This process allows the laundry to identify its current capacity and what it will need to meet its future growth while maintaining a balanced flow through the plant. The master plan provides a road map for the laundry to follow, providing information about when to add equipment, where to add equipment, staffing requirements and utility usage.

Disaster Recovery Analysis

The devastating disasters that have hit many of us personally over the past two years have heightened everyone’s awareness of disaster recovery planning.
Does your facility have a business continuation plan? Does your business have enough insurance coverage so that it can continue to serve your customer base and rebuild the laundry? We’ve helped clients examine these questions and others through a disaster recovery analysis.
This analysis not only helps the facility determine if it has enough coverage, but also if it has the correct coverage. The analysis documents the cost to continue business (relocate offices, replace inventory, set up warehousing, etc.) and the cost to rebuild the laundry. Most laundries discover that their coverage not only doesn’t cover the cost to rebuild, but the policy also has inadequate business continuation coverage.
Documenting all the costs associated with a business continuation plan and rebuilding costs can be an enlightening experience. I can’t stress this enough. Facilities need to be prepared for any type of disaster that may strike them.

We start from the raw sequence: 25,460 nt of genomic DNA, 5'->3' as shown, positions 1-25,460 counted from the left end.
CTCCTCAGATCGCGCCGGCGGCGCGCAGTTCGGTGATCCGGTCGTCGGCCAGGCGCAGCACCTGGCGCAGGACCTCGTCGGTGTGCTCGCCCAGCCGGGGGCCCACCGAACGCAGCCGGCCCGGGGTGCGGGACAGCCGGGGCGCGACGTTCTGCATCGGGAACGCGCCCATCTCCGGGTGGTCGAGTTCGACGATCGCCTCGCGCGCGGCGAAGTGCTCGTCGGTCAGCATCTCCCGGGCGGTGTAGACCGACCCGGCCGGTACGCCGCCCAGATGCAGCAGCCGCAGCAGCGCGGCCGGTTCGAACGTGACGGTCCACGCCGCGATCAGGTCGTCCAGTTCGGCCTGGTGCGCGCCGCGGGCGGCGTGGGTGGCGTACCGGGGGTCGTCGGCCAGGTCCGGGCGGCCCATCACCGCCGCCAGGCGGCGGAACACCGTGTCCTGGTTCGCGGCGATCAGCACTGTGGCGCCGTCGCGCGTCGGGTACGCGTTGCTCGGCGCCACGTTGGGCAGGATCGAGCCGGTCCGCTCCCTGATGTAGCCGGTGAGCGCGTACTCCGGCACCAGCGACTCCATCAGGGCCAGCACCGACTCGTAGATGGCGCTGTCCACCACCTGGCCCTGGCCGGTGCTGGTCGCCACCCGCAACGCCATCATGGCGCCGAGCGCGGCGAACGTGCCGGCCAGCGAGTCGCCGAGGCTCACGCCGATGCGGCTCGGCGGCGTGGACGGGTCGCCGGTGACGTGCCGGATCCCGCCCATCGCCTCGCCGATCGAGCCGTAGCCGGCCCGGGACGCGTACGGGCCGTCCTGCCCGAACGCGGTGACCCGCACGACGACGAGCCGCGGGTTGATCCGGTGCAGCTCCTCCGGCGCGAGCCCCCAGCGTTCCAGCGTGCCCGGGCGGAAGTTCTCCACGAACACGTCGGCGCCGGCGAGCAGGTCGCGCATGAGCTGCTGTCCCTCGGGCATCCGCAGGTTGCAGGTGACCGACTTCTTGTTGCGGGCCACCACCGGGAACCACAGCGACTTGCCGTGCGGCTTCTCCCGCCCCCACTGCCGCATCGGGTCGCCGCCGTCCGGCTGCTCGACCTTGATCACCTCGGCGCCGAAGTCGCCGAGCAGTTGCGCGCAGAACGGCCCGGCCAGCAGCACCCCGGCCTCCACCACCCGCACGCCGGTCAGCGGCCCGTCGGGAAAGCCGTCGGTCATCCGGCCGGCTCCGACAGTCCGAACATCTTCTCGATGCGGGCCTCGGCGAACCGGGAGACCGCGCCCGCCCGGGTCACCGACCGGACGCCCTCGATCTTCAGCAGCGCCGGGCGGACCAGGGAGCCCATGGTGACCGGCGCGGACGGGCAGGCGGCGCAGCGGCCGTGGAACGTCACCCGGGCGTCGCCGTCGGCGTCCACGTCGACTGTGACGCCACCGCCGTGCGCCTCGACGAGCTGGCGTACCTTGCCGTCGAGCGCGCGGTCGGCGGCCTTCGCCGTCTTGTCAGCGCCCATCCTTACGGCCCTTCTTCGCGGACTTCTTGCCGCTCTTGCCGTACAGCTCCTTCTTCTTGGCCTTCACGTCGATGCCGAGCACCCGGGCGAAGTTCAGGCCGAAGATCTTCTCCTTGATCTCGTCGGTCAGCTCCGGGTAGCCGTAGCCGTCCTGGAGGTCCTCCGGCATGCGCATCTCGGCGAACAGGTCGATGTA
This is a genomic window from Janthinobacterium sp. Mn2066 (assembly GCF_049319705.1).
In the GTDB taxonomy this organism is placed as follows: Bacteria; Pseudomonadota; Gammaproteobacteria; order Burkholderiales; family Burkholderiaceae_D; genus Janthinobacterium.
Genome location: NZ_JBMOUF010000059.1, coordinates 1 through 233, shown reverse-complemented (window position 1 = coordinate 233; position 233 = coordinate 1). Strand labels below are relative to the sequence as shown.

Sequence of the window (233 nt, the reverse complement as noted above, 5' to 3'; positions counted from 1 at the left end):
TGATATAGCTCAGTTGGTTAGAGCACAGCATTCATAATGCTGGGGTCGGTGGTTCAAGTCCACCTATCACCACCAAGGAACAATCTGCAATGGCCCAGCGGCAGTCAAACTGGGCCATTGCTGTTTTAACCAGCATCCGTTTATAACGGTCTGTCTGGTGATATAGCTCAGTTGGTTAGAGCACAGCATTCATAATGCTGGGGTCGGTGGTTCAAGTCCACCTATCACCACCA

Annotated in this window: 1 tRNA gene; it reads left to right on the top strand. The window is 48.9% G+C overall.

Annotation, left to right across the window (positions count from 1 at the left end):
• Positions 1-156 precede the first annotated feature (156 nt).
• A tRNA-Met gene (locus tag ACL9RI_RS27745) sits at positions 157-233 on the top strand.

Looking Ahead

Our efforts will continue to focus on the issues facing laundries throughout North America and the Caribbean. During 2006, we’ll continue to identify improvements and opportunities that will allow laundries to grow and better serve their customers through a safe and efficient operation, all while enabling the laundry to become more profitable.EQUIPMENT DISTRIBUTION: Jeffrey Barman became co-president of PWS-The Laundry Co., a full-service with offices throughout the West and Southwest, in 2005. He was CEO of LuckySpin Laundries, a PWS affiliate that acquired and sold the SpinCycle chain of coin laundries.
For PWS Inc., the biggest OPL equipment distribution operational issue in 2005 was managing our growth. We expanded our geographic footprint from California and Nevada to include Arizona, New Mexico and Texas, opening full-service offices in Phoenix, Albuquerque and Houston. In conjunction with this expansion, we added new lines of OPL equipment which, while very exciting, brought with them the attendant issues of training and marketing.
In 2006, we foresee our biggest operational issue to be adding suitable labor to our service staff. Providing timely and high-quality service is one of our highest priorities but we anticipate it will be increasingly difficult to find the employees we will need to fulfill our operational goals.
We’re considering recruiting and relocating experienced technicians from outside our territories, while also focusing on adding entry-level talent to the staff to go through long-term training.
We feel sure that many of our industry colleagues share our concern on service staffing levels, but we also believe that an over-riding issue, especially in the first half of the year, will be the cost of natural resources. This includes, of course, but is not limited to, the cost of natural gas.
Our outlook for 2006 is quite positive, for both our fellow distributors and our collective customers.